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“This method not only provided excellent tools, it also helped us build the habit of criticizing our own process so we can make it better.”

David Scronce,
Director Strategic Initiatives
University of California, Berkeley


BPM Tips for the Road #1

All of us like practical tips that we can read quickly, use easily, and produce results. Since I began writing this blog two years ago my focus has always been on writing about my experience with clients in the process improvement and BPM field.  A colleague of mine calls this providing, “Notes From the Front.”

I have a new book, The BPI Blueprint: A Step-By-Step Guide to Make Your Business Process Improvement Projects Simple, Structured, and Successful. It will be published in February, and in   two weeks you will soon be able to pre-order it on Amazon, or get a free chapter on my website, Here are two tips from the concepts in the book.  More will be coming in this series of blogs over several weeks. (If you want me to notify you when the book is in print and on Amazon, just email me at with the Subject: Notify me about The BPI Blueprint and your first and last name and I will do that.)

1.    Team participation builds success; the Team Facilitator encourages the full involvement that underlies team participation.

 There are three key aspects of this tip that I want to comment on.

 Team participation – I highly recommend that you build a specific team with key stakeholders for the BPI project.  If you are a Business Analyst, Process Improvement Expert, or Black Belt and you currently interview subject matter experts to develop the process diagram, find key problems and identify root causes, you are working with one hand tied behind your back.  Instead bring these people together and form an ongoing team to do the process modeling, analysis and design together.  You get them talking to one another, seeing different points of view, and building synergy.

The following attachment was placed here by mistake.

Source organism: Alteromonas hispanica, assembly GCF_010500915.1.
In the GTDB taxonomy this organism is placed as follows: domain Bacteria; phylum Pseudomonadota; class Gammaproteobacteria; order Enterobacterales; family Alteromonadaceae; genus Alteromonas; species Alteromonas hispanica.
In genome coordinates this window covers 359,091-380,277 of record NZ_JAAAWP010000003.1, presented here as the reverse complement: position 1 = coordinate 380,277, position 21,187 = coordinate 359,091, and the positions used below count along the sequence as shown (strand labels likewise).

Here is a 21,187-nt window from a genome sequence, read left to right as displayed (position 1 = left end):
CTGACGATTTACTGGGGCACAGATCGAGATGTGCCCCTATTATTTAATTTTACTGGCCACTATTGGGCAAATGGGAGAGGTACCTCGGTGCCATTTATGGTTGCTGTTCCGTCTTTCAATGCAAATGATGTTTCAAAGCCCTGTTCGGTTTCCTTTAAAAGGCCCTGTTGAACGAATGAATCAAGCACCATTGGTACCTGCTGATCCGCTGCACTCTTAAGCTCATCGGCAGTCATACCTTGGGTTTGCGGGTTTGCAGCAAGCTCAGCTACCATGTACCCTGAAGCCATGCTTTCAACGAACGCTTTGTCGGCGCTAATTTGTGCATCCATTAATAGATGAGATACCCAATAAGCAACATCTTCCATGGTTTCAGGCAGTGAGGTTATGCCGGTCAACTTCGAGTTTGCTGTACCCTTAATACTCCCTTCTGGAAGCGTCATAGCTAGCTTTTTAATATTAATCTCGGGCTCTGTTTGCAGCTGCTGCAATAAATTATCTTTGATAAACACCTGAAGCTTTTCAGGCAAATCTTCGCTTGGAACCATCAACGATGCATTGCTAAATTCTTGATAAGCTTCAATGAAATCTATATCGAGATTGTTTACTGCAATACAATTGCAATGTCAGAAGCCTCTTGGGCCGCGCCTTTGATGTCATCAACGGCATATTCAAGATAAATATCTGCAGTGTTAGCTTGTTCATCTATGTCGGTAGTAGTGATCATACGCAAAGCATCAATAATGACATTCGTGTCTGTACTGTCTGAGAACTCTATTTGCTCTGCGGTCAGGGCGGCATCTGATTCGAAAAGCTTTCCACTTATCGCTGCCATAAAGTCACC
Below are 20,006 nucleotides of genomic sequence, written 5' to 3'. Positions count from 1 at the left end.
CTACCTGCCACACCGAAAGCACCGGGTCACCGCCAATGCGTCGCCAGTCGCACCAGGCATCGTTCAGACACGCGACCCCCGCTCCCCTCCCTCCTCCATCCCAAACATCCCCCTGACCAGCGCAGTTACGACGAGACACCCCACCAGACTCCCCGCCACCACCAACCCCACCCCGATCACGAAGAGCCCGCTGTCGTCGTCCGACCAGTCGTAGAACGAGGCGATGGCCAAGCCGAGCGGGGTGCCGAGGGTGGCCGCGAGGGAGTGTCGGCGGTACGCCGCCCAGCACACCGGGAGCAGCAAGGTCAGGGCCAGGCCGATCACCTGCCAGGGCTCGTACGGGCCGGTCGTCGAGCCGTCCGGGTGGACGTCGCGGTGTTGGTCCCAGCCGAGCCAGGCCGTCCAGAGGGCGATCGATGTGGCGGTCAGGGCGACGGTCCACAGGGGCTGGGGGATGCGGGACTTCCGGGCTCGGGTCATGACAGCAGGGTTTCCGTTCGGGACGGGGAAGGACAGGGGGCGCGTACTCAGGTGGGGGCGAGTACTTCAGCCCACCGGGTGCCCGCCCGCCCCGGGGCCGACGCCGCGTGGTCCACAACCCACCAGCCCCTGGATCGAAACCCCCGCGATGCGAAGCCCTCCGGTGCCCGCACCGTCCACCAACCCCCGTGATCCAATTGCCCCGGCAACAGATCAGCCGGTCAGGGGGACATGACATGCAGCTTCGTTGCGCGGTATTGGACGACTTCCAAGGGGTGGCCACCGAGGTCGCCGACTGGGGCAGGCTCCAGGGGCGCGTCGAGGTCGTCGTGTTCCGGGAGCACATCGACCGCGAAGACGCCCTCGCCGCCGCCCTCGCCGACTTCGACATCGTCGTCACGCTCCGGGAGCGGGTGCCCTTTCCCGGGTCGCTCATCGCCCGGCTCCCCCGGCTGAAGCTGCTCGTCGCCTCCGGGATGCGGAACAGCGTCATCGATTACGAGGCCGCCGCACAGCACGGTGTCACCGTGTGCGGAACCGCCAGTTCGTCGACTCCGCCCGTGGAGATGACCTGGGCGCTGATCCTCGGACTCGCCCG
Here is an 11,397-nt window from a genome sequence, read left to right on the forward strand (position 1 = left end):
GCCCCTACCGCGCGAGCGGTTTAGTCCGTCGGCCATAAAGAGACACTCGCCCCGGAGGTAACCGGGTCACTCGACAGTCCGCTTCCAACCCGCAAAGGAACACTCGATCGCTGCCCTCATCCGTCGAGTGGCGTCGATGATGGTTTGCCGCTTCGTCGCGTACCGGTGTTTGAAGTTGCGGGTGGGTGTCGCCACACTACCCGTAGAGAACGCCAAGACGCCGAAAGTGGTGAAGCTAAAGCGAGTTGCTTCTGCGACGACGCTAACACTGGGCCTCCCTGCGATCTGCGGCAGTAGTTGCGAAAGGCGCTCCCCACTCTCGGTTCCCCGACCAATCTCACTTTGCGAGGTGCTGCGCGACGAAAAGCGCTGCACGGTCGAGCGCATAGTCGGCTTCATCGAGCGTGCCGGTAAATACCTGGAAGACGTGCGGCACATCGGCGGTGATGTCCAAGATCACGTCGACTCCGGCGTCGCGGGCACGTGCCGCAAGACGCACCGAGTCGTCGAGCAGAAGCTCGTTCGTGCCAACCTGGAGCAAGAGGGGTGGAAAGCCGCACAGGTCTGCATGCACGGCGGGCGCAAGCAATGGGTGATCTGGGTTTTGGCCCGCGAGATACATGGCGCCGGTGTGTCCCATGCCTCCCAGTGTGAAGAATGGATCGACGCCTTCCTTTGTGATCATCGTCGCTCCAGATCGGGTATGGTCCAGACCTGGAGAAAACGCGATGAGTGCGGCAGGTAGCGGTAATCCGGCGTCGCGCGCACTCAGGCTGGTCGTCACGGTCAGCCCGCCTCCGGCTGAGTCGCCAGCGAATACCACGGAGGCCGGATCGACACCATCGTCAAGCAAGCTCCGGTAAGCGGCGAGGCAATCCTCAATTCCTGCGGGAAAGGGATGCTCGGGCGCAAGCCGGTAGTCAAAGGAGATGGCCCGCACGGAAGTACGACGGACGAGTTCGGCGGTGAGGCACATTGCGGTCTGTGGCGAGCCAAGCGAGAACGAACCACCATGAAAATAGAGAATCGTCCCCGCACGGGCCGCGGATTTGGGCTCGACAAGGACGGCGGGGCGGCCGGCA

Team Facilitator – The Team Facilitator is  one of four key leadership roles for the team.  It is a person with two important skills—BPM methodology knowledge and group process skills.

 Full involvement – It is the Team Facilitator that makes the team’s full involvement happen, by determining what is next in the BPM methodology for the project, and by making sure all the team members are participating. This involvement contributes to the team’s synergy.

 2.    Set the agenda for core workshops and team meetings to accomplish specific items; try not to start items and leave them unfinished.

 Two kinds of sessions, both critical to a successful BPI project are mentioned here – core workshops and team meetings.  Core workshops are half day or full day sessions with an experienced BPM instructor/coach, the team and their Project Lead and Team Facilitator.  These sessions provide content and the team works on aspects of their business process improvement project applying the content or technique to real work.

 Team Meetings are 90 minute meetings that happen weekly where the team works on specific projects from the core workshops that are important to their project. These are attended by the BPI team and led by the Team Facilitator, the Project Lead.  The experienced BPM instructor/coach is not there.

 Both of these sessions need to cover just a few topics, with time to complete them.  Often work is brought in to the meeting to discuss or summarize. These sessions produce completed outputs as well.


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